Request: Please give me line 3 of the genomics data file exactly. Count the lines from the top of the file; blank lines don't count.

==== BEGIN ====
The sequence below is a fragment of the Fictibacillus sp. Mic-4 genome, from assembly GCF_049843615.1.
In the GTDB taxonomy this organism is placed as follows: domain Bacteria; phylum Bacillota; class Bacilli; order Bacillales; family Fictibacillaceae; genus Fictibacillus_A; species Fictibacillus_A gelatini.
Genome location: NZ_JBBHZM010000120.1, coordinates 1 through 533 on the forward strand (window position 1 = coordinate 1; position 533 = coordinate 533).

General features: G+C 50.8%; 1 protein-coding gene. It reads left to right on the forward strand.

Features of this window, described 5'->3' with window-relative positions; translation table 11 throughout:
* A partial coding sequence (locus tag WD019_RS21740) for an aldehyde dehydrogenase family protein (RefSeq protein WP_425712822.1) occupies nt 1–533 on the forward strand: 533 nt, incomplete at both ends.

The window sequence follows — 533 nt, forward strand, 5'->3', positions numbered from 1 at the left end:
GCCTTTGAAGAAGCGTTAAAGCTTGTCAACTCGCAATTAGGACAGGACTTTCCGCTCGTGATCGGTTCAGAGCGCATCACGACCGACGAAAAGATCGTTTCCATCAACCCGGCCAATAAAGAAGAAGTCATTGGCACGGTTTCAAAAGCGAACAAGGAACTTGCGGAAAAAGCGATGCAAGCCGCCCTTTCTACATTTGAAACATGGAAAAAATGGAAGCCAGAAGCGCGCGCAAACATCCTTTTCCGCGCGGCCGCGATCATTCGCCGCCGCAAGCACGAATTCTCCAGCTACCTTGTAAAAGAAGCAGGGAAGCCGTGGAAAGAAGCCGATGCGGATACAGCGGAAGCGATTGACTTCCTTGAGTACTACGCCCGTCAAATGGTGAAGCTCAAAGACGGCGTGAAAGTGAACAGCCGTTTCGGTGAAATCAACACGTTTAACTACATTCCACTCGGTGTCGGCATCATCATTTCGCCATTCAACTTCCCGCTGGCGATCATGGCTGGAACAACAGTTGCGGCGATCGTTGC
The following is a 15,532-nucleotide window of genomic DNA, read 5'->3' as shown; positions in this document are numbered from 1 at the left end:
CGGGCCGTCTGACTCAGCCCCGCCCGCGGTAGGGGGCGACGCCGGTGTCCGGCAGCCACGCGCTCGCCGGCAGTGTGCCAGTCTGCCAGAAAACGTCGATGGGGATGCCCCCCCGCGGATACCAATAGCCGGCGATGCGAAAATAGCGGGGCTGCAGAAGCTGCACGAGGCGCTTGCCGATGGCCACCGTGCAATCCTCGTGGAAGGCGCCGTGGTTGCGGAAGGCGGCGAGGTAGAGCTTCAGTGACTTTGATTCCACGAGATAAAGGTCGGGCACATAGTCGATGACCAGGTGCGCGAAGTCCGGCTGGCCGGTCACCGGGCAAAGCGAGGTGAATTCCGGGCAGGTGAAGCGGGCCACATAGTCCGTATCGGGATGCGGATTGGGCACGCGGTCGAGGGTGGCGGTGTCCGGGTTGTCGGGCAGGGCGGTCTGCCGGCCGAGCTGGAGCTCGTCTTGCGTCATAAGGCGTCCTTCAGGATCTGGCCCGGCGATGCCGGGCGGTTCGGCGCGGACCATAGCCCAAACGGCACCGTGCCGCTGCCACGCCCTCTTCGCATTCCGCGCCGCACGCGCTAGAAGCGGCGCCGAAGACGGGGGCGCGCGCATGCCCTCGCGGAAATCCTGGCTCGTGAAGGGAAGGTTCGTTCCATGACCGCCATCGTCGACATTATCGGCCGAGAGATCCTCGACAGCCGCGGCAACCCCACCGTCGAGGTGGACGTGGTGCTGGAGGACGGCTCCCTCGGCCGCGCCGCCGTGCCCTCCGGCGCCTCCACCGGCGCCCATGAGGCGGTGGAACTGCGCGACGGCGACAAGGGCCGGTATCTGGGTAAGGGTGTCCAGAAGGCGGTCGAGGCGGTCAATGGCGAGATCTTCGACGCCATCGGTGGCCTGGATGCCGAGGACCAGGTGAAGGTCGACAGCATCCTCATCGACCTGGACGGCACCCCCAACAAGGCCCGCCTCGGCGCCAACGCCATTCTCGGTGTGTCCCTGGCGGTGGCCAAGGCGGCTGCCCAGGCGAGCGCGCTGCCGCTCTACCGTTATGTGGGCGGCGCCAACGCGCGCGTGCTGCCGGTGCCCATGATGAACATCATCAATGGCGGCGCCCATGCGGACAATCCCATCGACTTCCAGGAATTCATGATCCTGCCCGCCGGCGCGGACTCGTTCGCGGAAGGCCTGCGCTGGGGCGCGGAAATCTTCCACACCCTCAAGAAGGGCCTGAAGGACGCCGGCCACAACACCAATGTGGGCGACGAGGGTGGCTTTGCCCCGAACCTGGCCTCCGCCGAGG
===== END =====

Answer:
Genome location: NZ_JBBHZM010000120.1, coordinates 1 through 533 on the forward strand (window position 1 = coordinate 1; position 533 = coordinate 533).